A seasoned showman knows how to prime his audience, and Donald Trump is one of the best. Standing in the gleaming lobby of a skyscraper bearing his name, the biggest name in business held court for nearly an hour, the cameras and the crowd hanging on his every word, before finally arriving at the big reveal.
"Eight billion, seven hundred thirty-seven million, five hundred and forty thousand," Trump declared, pausing for emphasis, letting the awesomeness of his alleged net worth wash over his fans.
With Trump, it is always about the money. His announcement Tuesday that he would run for President of the United States, after nearly three decades of feints and false promises, was mere prelude to the business that really mattered.
For the crowd gathered at Trump Tower on Manhattan's Fifth Avenue, the symbols of his status were ubiquitous. Employees sold Trump power ties, Trump polo shirts, Trump ice cream. There were Trump chocolates shaped like bricks of gold and silver, wrapped in glittering foil. Beautiful women hawked a Trump-brand cologne called "Success." The Phantom of the Opera soundtrack echoed off gold-tinted mirrors and red marble. The emotional core of Trump's speech was a recitation of his real-estate assets: the Gucci Store, the Bank of America building, the $15 million apartments, the lush golf courses and eponymous hotels.
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Trump has always known that the pageantry of a presidential campaign is a near-perfect marketing opportunity. He has been running this ruse since 1987, the first time he ruminated about replacing the permanent political class that had made America a "laughingstock." He has gone farther this time to sell the fantasy, hiring political staff in states like Iowa and New Hampshire. But the success of the stunt will still be measured in money, not votes.
After all, there are about eight billion reasons Trump won't be president. He was pro-choice until recently. He supported massive taxes on the ultra-rich. He has advocated tightening gun laws. He backed single-payer healthcare, a policy that conservatives abhor even more than Obamacare. His approvals are 32 points underwater in his own party, making Trump the least popular presidential candidate since at least 1980. If he wants to swap the executive boardrooms for the cornfields of Iowa, that is his business.
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The fact that such a stunt can pay off is a symptom of how flawed the process has become. Trump is hardly the first enterprising businessman to recognize that the endless primary can be vehicle for personal enrichment. But in a race that rewards bluster and penalizes substance, serious candidates are likely to get Trumped. Only 10 candidates will make the stage at the first Fox News debate on Aug. 6; the remainder will be relegated to a forum earlier in the day. The CNN debate the following month will use a similar system, shunting the rest of the candidates into a second-tier debate. National polls will be the deciding metric, which means a guy with his own primetime TV show—and the name recognition that attends it—is apt to boot more legitimate candidates.
It is unlikely that the party could find a way to exclude him from the debate stage, if indeed they wanted to. “This sounds crazy, but it’s safer to just include him,” says one 2016 presidential aide. Trump is a draw; for years he's been invited to address Republican Party fundraisers. Every four years, candidates made the trek to Trump Tower to flatter him and solicit support. "They come up to my office," Trump boasts. "I'm meeting with three of them in the next week."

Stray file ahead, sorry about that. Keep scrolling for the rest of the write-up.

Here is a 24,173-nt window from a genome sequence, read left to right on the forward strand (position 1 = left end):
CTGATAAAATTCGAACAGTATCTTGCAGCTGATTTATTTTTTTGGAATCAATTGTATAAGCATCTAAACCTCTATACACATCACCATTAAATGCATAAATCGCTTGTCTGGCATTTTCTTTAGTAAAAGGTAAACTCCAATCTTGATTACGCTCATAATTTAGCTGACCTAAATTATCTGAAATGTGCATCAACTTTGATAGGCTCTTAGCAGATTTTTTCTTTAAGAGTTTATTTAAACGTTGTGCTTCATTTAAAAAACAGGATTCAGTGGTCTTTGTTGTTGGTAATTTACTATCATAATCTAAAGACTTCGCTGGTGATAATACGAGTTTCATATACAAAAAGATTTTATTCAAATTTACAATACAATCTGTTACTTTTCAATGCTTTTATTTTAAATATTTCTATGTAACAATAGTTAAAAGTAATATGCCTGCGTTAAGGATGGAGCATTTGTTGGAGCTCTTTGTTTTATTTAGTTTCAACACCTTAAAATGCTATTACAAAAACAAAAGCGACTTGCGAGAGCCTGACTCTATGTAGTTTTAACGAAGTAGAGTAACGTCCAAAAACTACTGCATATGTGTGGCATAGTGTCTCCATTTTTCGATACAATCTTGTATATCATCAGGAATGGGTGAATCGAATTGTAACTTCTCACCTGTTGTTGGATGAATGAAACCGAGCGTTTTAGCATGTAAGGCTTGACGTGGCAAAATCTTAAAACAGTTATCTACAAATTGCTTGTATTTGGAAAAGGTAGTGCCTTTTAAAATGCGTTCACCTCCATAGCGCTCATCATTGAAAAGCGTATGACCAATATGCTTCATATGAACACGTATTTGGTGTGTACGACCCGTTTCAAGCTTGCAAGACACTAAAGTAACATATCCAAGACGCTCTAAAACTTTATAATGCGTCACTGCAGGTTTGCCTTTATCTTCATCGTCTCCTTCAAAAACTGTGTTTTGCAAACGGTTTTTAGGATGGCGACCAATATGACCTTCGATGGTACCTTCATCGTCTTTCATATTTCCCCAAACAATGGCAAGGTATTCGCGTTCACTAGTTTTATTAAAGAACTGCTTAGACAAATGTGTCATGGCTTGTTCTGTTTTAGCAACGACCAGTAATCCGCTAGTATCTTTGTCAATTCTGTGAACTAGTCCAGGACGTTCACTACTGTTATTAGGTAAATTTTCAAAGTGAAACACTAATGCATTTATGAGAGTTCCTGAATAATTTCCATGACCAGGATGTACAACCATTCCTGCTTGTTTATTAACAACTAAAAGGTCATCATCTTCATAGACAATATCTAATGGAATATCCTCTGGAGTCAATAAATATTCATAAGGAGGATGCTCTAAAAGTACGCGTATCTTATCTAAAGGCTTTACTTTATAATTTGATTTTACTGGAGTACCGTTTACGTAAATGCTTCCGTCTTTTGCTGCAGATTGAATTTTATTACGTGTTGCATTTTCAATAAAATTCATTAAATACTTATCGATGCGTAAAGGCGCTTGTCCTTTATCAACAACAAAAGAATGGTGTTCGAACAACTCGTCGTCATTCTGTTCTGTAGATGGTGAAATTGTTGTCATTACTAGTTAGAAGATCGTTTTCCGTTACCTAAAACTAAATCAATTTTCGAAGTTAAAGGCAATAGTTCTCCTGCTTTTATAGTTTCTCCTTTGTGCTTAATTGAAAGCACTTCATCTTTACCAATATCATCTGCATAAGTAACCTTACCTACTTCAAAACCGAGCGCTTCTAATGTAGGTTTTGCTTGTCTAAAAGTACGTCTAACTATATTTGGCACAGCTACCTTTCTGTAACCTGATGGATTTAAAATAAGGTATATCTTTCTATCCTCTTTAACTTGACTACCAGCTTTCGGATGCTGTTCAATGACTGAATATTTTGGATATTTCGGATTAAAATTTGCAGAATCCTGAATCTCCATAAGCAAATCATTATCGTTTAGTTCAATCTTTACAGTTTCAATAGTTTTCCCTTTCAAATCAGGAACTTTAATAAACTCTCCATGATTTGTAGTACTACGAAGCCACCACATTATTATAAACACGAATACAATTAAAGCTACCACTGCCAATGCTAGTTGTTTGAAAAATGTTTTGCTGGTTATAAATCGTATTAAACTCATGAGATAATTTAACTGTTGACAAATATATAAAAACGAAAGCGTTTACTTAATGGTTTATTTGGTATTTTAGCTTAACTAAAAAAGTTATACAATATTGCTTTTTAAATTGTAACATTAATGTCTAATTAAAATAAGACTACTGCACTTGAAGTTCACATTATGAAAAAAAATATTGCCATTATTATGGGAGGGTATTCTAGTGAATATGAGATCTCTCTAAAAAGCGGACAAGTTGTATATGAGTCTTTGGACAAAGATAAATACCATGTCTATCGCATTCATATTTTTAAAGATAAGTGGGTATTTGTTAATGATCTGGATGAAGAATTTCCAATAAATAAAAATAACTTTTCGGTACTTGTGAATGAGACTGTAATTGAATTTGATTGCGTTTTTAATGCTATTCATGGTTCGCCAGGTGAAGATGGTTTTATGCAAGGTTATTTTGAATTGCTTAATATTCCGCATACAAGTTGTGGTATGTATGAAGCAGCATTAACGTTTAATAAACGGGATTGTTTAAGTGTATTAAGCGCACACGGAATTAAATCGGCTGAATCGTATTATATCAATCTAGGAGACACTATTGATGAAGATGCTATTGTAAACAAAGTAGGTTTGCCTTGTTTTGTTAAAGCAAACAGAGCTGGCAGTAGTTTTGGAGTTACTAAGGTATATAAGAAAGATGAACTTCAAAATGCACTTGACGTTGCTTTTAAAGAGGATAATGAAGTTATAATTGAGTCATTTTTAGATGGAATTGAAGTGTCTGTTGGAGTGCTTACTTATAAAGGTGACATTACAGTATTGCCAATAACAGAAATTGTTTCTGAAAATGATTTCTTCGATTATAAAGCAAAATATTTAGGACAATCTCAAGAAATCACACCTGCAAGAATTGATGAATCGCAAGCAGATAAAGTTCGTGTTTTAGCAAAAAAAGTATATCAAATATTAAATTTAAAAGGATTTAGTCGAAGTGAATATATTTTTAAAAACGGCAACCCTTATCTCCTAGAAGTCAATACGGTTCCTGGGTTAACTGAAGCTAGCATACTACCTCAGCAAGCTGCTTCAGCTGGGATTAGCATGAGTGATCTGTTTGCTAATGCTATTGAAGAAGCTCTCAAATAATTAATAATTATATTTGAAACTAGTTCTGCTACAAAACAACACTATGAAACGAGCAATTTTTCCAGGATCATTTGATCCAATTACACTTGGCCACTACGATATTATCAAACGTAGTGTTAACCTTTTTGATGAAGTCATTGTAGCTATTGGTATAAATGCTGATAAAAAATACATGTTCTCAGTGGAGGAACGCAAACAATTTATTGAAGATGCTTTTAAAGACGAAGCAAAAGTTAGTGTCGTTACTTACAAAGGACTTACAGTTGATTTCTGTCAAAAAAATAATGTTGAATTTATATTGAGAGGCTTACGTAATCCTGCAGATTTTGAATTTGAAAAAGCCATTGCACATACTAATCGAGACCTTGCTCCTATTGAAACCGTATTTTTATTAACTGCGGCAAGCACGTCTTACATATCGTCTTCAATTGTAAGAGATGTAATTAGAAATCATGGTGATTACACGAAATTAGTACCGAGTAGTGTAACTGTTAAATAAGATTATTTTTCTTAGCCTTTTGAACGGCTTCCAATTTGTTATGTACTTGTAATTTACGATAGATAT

The GOP's approach to Trump has always been grudging tolerance, knowing his megaphone makes a good cudgel. Already he has been needling candidates like Jeb Bush. "They will never make America great again," Trump says of his rivals. "They don’t even have a chance."
Trump talks of the nation like another of his renovation projects, a dilapidated teardown that needs to be gutted to the studs. "The American Dream is dead," he declares. "We don’t have victories anymore," he says. "The U.S. has become a dumping ground for everybody else’s problems." The crowd roared at the line.
The target of these riffs is not people like him. Trump is skilled at speaking to fearful blue-collar workers, to whom the glittering Trump brand can look like genuine luxury. "We have to get back to America being the superpower we were, and the only way we can do that is with a businessman in office. " says Lori Burch, 55, a superintendent from Jersey City. "He's an awesome American," adds Nadine Steel, a 30-something sales rep at a department store in Hackensack. "I think he's a friend of the rich, but I also think he's a friend of the poor."
The crowds couldn't match the bluster. In his speech, Trump said there were "thousands" of people on hand to watch the announcement— really, it seemed more like a few hundred. Staffers handed out "Make America Great Again!" T-shirts outside the Gucci on Fifth, while others distributed Trump signs to the crowd, designed to look as if they'd been made at home. The supporters who turned out seemed positive Trump would be the next president. "I don't think there's anybody as strong as the Donald," says Burch.
What would Trump do as President? "I would do various things very quickly," he says. Crush the Islamic State. Beat China. Build a "great great wall" on the southern border and send the bill to Mexico. Is this even possible? Does it matter? Whether people are wise to the game has never made a difference to Trump, so long as the show helps the bottom line.
With reporting by Zeke J Miller
Read Donald Trump's full speech here.